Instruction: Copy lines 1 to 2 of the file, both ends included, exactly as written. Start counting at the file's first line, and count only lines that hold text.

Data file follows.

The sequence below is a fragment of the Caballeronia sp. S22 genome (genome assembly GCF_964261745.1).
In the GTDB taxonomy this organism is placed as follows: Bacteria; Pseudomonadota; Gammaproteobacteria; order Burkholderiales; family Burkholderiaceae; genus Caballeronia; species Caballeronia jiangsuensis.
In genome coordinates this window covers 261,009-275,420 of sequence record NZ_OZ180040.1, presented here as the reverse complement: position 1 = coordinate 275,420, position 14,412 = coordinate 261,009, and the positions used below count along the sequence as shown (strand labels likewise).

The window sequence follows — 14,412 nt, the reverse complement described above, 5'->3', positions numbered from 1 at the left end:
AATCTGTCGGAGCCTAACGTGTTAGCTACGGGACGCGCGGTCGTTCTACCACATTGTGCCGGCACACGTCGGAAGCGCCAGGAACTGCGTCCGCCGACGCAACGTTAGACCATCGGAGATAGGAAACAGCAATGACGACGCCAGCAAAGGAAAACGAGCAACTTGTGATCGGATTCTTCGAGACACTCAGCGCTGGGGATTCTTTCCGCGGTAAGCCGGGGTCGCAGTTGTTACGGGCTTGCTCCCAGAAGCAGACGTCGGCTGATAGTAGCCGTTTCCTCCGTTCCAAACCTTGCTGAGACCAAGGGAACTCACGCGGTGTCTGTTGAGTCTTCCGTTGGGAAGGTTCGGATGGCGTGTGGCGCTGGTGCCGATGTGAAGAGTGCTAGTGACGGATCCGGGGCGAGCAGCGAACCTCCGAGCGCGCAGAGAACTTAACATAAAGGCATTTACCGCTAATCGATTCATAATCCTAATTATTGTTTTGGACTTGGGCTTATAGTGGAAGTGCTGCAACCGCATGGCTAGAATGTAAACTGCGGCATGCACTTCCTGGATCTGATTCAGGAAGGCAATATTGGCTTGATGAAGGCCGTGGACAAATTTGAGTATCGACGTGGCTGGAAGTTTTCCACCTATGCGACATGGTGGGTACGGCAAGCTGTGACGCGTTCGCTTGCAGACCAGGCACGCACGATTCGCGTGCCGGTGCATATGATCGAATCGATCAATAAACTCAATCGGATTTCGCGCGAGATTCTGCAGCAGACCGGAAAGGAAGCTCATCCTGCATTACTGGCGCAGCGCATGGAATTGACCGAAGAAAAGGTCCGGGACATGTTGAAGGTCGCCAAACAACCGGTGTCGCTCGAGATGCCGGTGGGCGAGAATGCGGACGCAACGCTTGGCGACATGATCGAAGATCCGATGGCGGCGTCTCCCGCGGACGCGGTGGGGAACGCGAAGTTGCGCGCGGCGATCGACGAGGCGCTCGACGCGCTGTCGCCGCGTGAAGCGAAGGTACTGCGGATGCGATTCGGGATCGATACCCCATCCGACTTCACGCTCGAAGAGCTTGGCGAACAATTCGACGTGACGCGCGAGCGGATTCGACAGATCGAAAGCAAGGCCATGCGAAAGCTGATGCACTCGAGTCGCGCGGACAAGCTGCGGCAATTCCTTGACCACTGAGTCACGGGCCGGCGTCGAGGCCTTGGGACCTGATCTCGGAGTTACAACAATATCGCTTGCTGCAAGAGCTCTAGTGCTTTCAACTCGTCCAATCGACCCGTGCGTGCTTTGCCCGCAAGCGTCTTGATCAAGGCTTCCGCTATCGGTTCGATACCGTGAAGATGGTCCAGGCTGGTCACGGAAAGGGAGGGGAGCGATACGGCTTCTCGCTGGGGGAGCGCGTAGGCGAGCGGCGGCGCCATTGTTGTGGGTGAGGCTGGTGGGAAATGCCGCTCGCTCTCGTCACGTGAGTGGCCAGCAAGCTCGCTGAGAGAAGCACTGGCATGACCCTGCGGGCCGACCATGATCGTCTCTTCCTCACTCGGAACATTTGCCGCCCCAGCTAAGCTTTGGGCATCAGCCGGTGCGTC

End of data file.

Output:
The sequence below is a fragment of the Caballeronia sp. S22 genome (genome assembly GCF_964261745.1).
In the GTDB taxonomy this organism is placed as follows: Bacteria; Pseudomonadota; Gammaproteobacteria; order Burkholderiales; family Burkholderiaceae; genus Caballeronia; species Caballeronia jiangsuensis.